Shuttle buses and electric bikes are also available to travel around the Village. 

It sounds like the Olympic Village will be the epicenter of all the nonstop action that the Summer Games are known for — a fact that we're sure the athletes themselves are happy about!

French Elite acrobatic team Patrouille de France flies over the Eiffel Tower.

What's the food situation like at the Olympic Village?

Olympic athletes must fuel their bodies with healthy, nutritious food throughout their Olympic training preparation — that shouldn't surprise anybody! Fans will be happy to know that, while the apartments are not outfitted with kitchens, the Olympic Village has everything the athletes need to fuel themselves throughout their stay in Paris. Athletes can eat in the main dining hall for the authentic Olympic experience — it comfortably seats 3,500 people — or at smaller, grab-and-go locations if their schedules don't allow for a sit-down meal.

In 2024, the cuisine offered in the Olympic Village will have a decidedly French flair, so we expect Team USA to enjoy plenty of French omelettes, fresh pastries, poultry, and other favorites. Of course, the culinary experts making all these meals have countless recipes catering to athletes with dietary restrictions. In short — it will be impossible for any athlete to be hungry during the 2024 Summer Olympics.

It's estimated that the Olympic Village will serve 40,000 meals daily during the Games. We can't imagine how the tireless chefs, cooks, and culinary experts will pull this off, but it happens every time the Olympics occurs. It's truly a breathtaking and arguably under-appreciated undertaking!

That being said, alcohol is not provided on the premises. Michaud said, "[Athletes] can have all the champagne they want also in Paris."

RELATED: How Much Do Olympians Get Paid to Compete? It’s Complicated — Here’s What We Know

The Paris 2024 Olympic Village

What will happen to the Olympic Village when the Summer Games are over?

Thankfully, the 2024 Olympic Village will not meet the same fate as previous projects — it will be transformed into a joint residential-commercial complex shortly after the Games.

According to the French newspaper Le Monde, local officials will work quickly once the Summer Olympics wrap up to repurpose the massive complex into something the local community can take advantage of.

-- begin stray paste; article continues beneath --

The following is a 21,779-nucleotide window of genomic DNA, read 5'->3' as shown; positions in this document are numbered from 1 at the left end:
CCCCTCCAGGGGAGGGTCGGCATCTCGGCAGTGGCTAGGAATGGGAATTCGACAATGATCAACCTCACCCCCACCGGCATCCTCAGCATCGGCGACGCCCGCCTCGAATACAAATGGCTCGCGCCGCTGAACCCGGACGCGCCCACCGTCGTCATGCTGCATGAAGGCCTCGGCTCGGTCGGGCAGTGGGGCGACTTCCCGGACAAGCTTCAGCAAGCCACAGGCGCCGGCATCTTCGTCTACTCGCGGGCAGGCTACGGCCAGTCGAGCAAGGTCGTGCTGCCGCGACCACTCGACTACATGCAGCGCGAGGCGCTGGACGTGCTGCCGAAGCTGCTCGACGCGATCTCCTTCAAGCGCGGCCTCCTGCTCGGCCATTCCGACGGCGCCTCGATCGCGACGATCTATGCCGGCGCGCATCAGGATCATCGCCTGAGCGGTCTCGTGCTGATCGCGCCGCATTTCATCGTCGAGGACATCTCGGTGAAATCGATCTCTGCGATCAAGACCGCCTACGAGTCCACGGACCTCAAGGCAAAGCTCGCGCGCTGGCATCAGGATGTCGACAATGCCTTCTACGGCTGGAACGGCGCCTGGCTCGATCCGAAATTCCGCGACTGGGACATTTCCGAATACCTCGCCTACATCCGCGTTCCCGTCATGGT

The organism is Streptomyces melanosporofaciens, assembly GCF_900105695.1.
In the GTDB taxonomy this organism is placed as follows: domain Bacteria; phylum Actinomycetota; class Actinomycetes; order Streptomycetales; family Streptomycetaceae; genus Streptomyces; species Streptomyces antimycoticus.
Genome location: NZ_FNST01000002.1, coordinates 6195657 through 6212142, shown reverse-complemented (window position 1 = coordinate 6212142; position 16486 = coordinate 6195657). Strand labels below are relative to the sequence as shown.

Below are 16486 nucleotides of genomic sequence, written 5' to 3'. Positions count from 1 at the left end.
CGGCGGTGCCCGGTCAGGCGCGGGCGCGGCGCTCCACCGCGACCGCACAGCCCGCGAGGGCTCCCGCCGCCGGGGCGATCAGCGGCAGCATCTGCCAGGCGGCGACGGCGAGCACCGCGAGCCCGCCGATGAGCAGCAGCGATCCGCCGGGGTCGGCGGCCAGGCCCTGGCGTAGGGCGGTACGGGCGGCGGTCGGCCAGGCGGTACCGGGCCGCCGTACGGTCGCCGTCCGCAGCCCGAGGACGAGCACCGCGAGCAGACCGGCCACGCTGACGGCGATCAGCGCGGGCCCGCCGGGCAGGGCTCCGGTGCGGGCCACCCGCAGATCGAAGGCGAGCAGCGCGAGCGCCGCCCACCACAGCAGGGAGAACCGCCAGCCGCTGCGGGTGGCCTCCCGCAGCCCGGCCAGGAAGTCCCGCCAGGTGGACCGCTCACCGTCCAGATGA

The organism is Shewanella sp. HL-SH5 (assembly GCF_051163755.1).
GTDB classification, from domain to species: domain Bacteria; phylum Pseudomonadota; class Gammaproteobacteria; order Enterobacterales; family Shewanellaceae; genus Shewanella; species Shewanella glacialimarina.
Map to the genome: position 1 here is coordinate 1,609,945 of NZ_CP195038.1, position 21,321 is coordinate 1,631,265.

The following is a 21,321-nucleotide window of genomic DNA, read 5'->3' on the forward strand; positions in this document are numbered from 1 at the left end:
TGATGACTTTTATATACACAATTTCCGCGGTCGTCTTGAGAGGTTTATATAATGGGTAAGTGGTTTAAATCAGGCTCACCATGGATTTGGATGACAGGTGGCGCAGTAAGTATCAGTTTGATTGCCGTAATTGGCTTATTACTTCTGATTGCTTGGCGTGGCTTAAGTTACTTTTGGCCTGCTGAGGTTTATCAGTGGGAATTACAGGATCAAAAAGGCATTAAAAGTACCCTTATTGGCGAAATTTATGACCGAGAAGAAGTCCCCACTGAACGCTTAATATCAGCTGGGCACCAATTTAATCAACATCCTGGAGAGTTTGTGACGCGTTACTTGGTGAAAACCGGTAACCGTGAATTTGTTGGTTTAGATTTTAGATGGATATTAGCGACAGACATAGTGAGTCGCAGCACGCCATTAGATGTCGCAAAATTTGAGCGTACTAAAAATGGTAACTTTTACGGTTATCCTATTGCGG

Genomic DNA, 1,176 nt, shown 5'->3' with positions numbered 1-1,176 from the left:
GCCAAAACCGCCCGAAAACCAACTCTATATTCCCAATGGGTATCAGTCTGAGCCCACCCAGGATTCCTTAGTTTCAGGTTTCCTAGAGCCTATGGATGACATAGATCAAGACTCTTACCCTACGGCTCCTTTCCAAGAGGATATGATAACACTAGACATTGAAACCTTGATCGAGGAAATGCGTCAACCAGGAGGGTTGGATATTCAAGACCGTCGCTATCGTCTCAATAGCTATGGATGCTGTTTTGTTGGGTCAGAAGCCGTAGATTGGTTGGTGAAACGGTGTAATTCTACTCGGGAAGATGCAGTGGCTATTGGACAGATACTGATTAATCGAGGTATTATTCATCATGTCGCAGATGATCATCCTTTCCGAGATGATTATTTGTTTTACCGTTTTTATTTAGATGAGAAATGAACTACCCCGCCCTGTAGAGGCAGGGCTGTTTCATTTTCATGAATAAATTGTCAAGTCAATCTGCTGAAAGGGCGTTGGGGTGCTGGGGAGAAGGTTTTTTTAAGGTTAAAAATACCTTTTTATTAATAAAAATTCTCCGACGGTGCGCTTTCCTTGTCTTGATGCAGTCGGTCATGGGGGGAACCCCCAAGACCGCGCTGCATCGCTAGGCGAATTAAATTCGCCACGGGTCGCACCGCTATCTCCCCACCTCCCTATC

"A new phase of work will begin in the autumn," Le Monde reports. "Room partitions will be dismantled, bathroom blocks removed, paintwork redone and parquet flooring laid. A new neighborhood will unfold, ready for use. It will feature over 2,800 housing units (70% of them privately owned), 80,000 square meters of office space, shops and green public spaces."

Considering how many Olympic villages are demolished or ignored once the Games end — the Olympic Village in Rio is a devastating example of what not to do once the closing ceremonies are complete — we're happy to report that Paris fully intends to give the Olympic Village back to its residents. 

What is the purpose of the Olympic Village?

First and foremost, the Olympic Village is the athletes' home away from home. When they're not competing at the highest level, they are free to use the Olympic Village as they would their own residence in their home country. They eat, sleep, socialize, and yes, we'll be honest, the general atmosphere of the Olympic Village is reportedly more college dormitory than retirement home, much to the delight of the thousands of athletes who'll call the Village their home for weeks on end. 

Above all else, the Olympic Village provides all participating Olympic athletes with a safe place to live while they compete in Paris. While nobody will confuse the Village with luxury hotel accommodations, it is nevertheless a well-functioning, modern complex with countless amenities.

Originally published Apr 9, 2024.